“When we invest in learning for our youngest children, we’re guaranteeing the best return on investment for our community,” said Ivette Alfonso, President of Citizen Action of New York. “Study after study has shown that providing our children with quality Pre-K helps to ensure their future success, getting them ready for kindergarten, college, and careers. As the mother of a child who has attended Pre-K, I’ve seen firsthand the positive impact that these programs have. We call on our elected officials to expand funding for Pre-K, giving our kids the opportunity they need to become the future leaders of New York.”

    “Mount Vernon City School District is a high poverty district that faces many challenges and has many educational needs. Many of our schools did not make adequate yearly progress and now we are a district in need of improvement.  Our children have lost teachers in English, Math, Music, Art, and Media/Library.  We don’t have enough textbooks and resource materials for our children.  The district does not have the funds to provide adequate Regent/RCT prep classes and Academic Intervention/Support Services to our children. The budget cuts have really hurt our children.  Our children attending the Mount Vernon City School District are not the children of millionaires’ or billionaires’; but they also deserve a quality education. There’s no way our children can get a quality education without adding additional funding restorations to our school system,” said Brenda Crump, Mount Vernon, parent.

    “I am an assistant teacher at Shepherd’s Gate which has a universal pre-k program in Brentwood.  What I love about the program is that the children come in not able to read or write in English or in Spanish and leave the program not only reading and writing in both languages but also speaking in English and Spanish.  My concern is that this program might not be available for children next year due to past cuts. I’m asking that the $53 million dollars that the Board of Regents proposed for New York State gets approved so that the quality of education isn’t lost in our early care programs,” said Margarita Romero, Brentwood Assistant Teacher.

    “Despite the many challenges we face in Albany, over the last four years our state aid has declined by $11 million dollars, even as our enrollment has increased. We are already doing more with less. The Governor’s budget proposal falls far short of meeting our students’ needs. We are not asking for a handout – but we are asking for a fairer share of the resources we need to meet our students’ needs,” said Dan Egan, Albany School Board President.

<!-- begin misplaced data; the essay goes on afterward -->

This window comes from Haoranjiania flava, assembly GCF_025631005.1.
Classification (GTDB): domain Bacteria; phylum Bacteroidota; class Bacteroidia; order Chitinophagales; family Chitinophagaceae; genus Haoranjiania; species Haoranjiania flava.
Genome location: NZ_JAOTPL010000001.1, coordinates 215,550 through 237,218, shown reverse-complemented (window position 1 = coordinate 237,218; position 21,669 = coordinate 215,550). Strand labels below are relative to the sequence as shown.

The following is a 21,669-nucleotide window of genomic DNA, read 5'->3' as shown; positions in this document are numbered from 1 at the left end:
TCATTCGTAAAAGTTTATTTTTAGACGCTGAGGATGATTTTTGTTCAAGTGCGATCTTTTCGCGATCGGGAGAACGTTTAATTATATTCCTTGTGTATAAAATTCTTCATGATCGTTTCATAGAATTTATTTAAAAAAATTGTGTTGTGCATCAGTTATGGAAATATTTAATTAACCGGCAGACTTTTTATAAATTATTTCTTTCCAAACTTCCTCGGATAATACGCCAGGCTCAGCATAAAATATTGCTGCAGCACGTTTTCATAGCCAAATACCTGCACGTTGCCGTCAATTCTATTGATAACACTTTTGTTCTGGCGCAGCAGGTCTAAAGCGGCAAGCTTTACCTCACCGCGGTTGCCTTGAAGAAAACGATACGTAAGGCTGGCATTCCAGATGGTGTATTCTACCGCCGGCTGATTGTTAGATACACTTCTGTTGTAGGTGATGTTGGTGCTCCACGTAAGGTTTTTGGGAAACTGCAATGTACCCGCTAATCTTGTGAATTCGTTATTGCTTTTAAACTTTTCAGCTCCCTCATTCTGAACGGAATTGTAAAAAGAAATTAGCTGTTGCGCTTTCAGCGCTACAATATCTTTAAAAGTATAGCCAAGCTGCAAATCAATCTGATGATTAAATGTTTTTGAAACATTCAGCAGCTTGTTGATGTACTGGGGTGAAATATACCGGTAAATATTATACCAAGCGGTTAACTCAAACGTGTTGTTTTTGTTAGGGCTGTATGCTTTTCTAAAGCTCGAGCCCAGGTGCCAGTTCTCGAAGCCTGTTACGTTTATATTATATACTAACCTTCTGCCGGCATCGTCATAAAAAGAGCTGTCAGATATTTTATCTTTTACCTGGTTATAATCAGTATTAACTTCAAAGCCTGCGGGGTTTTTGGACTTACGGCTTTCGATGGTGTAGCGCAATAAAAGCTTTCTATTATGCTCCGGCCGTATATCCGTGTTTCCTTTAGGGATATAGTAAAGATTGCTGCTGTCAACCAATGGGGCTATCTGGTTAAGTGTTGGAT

“In the Syracuse City School district we have lost more than 700 teachers and support staff for our students which has caused class sizes to be increased, a loss or reduction of vital programs, including electives, sports, and music. These are the kinds of programs that our schools need to help students prepare for college and careers,” said Eliza Sampson, Syracuse City School parent.

    “This has become a pattern, when things need to be cut the first to go is the necessities of the children’s education. Two of my children go to School 16 in Troy where we have a pool facility that can’t even be used due to budget cuts, why?” said Emily Pena, Troy School 16 parent.

    “In the Southern Tier, in our schools we have seen significant reductions in teachers and teachers aides, after-school program cuts that provide vital services to our youth, especially those that are at-risk, to name a few. Our area is considered high needs and so it is important to our kid’s future that our state leaders provide fair funding to ensure that all of our students have an opportunity to learn,” said Talia Moore, Binghamton parent advocate.

    “For students in high needs districts like Buffalo the state’s promise to finally provide adequate funding to help every student receive a world class education has never been fulfilled. In Buffalo we need real investment in students who are getting suspended, dropping out and not graduating.  We need educational resources like guidance counseling, support services, tutoring and a broad and demanding curriculum designed to keep these students in school and get them back on track to success. The state budget as currently proposed is not going to get the job done,” said Jim Anderson, Buffalo Board Member, Citizen Action of New York.

    “Past years cuts have produced a culture of shock and survival, where true support for teaching, has taken a back seat to just avoid sinking and falling further behind. In the last 2 years, budget cuts have forced our school to cut aides in the dual-language program.  To weaken such a valuable program hurts the future of all students, so we hope that New York State will begin to prioritize high needs school districts and provide our schools with the funding they need to offer a strong education for all,” said Luis Torres, parent at School #12, Rochester.

    “The Hudson Valley has several districts facing educational insolvency.  Many high needs districts are considering or have already closed elementary schools and more will be closed this coming year if we experience more cuts.  Special education aides have been cut in Kingston and in Hyde Park special education students no longer benefit from self-contained classrooms in which they get undivided attention, but instead have joined general education classes which has nearly doubled class sizes to 30 students.  State aid needs to be distributed in a way that supports our neediest schools and students rather than increasing their burden,” said Odell Winfield, Co-Founder of Sadie Peterson Delaney African Roots Library, Poughkeepsie.

    “As a parent of school children here in Queens, I have seen instances where my special need child has to have classes in the hallway because they do not have sufficient space,” said Margarita Mendoza, a Queens parent and a member of Make the Road New York. “We need to make sure that the state invests more in our children’s education and that our schools get the necessary resources to help all of our children succeed. It is time that the State Legislature do its part.”